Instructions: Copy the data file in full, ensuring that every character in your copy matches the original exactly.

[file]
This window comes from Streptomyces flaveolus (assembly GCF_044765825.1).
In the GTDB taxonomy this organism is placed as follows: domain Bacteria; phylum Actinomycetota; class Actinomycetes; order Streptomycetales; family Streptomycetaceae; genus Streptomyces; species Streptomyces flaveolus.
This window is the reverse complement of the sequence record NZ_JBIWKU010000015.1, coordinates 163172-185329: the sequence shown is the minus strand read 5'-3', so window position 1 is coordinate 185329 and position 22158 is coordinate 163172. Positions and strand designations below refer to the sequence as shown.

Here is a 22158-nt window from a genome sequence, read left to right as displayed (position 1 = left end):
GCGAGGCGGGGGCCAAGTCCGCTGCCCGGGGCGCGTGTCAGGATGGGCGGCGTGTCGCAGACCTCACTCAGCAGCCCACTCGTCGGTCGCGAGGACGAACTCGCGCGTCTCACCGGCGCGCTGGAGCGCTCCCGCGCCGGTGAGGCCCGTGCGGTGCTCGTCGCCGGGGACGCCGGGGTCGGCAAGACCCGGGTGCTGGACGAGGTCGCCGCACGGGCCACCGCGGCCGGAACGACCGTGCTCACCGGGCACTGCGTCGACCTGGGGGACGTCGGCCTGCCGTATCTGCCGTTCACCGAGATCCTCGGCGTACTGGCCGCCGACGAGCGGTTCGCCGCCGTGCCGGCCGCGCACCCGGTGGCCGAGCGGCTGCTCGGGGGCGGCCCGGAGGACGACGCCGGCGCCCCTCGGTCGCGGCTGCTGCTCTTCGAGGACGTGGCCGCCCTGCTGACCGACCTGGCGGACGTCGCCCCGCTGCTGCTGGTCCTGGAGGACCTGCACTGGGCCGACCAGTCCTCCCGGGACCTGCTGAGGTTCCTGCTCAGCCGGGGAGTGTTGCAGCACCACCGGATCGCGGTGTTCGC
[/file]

This window comes from Streptomyces flaveolus (assembly GCF_044765825.1).
In the GTDB taxonomy this organism is placed as follows: domain Bacteria; phylum Actinomycetota; class Actinomycetes; order Streptomycetales; family Streptomycetaceae; genus Streptomyces; species Streptomyces flaveolus.
This window is the reverse complement of the sequence record NZ_JBIWKU010000015.1, coordinates 163172-185329: the sequence shown is the minus strand read 5'-3', so window position 1 is coordinate 185329 and position 22158 is coordinate 163172. Positions and strand designations below refer to the sequence as shown.

Here is a 22158-nt window from a genome sequence, read left to right as displayed (position 1 = left end):
GCGAGGCGGGGGCCAAGTCCGCTGCCCGGGGCGCGTGTCAGGATGGGCGGCGTGTCGCAGACCTCACTCAGCAGCCCACTCGTCGGTCGCGAGGACGAACTCGCGCGTCTCACCGGCGCGCTGGAGCGCTCCCGCGCCGGTGAGGCCCGTGCGGTGCTCGTCGCCGGGGACGCCGGGGTCGGCAAGACCCGGGTGCTGGACGAGGTCGCCGCACGGGCCACCGCGGCCGGAACGACCGTGCTCACCGGGCACTGCGTCGACCTGGGGGACGTCGGCCTGCCGTATCTGCCGTTCACCGAGATCCTCGGCGTACTGGCCGCCGACGAGCGGTTCGCCGCCGTGCCGGCCGCGCACCCGGTGGCCGAGCGGCTGCTCGGGGGCGGCCCGGAGGACGACGCCGGCGCCCCTCGGTCGCGGCTGCTGCTCTTCGAGGACGTGGCCGCCCTGCTGACCGACCTGGCGGACGTCGCCCCGCTGCTGCTGGTCCTGGAGGACCTGCACTGGGCCGACCAGTCCTCCCGGGACCTGCTGAGGTTCCTGCTCAGCCGGGGAGTGTTGCAGCACCACCGGATCGCGGTGTTCGC